Democratic representative of New York City, Charles Bernard Rangel, first elected to the U.S. House of Representatives in 1970, is now one of the longest serving members of Congress. Rangel was born in Brooklyn, New York City in 1930. He attended De Witt Clinton High School but dropped out in 1948 and entered the U.S. Army. Two years later he served in the second infantry division in Korea where he earned a Purple Heart and a Bronze Star for his actions in combat.
In 1952 Rangel was discharged and returned to New York, graduated from high school, earned a B.S. degree from New York University in 1957 and a J.D degree from St. Johns University in 1960. Upon admittance to the bar Rangel began practicing law in New York City.
In 1964 Charles Rangel spent the year as assistant U.S. attorney for the south district of New York working under U.S. Attorney Robert Morgenthau. In 1965 he was counsel to the Speaker of the New York State Assembly. He also served as counsel to the President’s Commission to Revise the Draft Laws. Throughout the late 1960s Rangel was legal advisor to many civil rights activists in New York and the South.
Charles Rangel was elected to the New York State Assembly, representing the 72nd District (Central Harlem), in 1966. In 1970 he entered the Democratic primary where he narrowly defeated legendary Congressman Adam Clayton Powell. In November he was elected to represent New York’s 15th District in Congress over token Republican opposition. A co-founder of the Congressional Black Caucus in 1971, Rangel was elected chair of the group. He also served in the House Judiciary Committee’s hearings on the impeachment of President Richard Nixon.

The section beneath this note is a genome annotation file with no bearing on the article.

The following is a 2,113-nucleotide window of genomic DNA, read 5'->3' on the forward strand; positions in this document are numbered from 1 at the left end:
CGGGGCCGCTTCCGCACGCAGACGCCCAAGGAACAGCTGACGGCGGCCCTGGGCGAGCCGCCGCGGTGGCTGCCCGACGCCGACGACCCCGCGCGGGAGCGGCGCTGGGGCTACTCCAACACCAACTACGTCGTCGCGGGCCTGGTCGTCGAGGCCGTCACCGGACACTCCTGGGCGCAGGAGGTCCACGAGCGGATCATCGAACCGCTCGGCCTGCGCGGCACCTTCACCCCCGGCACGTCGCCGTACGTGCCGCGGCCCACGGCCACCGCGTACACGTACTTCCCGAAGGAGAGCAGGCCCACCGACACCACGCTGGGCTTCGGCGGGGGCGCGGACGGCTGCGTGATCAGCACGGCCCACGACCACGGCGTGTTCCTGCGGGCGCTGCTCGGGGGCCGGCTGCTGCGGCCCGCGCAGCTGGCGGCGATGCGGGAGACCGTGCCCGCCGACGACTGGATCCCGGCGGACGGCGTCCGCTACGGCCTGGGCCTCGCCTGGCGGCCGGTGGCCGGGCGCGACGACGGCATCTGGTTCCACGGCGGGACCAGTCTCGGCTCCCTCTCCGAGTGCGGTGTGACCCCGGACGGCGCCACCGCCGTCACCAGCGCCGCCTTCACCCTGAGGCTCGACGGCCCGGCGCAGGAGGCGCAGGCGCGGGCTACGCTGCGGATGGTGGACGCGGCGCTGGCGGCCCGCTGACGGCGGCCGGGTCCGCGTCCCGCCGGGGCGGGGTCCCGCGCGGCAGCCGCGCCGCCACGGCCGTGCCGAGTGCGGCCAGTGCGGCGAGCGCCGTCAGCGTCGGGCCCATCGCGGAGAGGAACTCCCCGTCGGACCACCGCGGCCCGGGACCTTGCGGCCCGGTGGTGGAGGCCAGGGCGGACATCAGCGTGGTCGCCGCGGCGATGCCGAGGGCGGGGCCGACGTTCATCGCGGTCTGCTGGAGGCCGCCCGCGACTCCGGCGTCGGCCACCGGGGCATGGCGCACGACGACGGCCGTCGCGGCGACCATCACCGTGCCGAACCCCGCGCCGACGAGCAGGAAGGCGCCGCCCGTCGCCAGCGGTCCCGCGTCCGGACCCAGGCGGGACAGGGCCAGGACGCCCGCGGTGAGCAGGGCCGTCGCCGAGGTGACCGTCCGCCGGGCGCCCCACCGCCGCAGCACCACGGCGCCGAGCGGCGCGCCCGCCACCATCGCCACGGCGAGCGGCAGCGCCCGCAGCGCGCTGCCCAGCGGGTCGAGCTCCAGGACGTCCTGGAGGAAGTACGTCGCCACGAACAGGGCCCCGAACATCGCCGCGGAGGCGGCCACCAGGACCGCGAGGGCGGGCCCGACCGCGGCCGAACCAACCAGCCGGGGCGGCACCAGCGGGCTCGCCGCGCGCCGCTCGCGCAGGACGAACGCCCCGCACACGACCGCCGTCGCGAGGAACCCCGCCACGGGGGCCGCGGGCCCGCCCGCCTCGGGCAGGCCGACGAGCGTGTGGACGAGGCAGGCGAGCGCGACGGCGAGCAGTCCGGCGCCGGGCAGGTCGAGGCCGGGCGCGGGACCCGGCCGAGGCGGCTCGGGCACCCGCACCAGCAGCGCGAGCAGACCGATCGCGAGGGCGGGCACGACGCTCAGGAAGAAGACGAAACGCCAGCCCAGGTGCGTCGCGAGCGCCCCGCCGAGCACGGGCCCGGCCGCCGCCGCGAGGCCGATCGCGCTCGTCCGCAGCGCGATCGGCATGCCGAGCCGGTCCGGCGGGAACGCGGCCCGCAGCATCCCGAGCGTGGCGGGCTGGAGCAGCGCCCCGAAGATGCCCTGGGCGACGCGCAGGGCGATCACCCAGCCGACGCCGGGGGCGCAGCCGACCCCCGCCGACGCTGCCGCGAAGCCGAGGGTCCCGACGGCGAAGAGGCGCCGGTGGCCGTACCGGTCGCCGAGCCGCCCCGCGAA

Rangel’s three decades in Congress, representing Harlem, the smallest Congressional district in land area in the United States, has been marked by a commitment to control the use of illegal drugs and drug-related violence and to tax relief for the poor. He has also advocated for federal funds to develop impoverished urban neighborhoods, and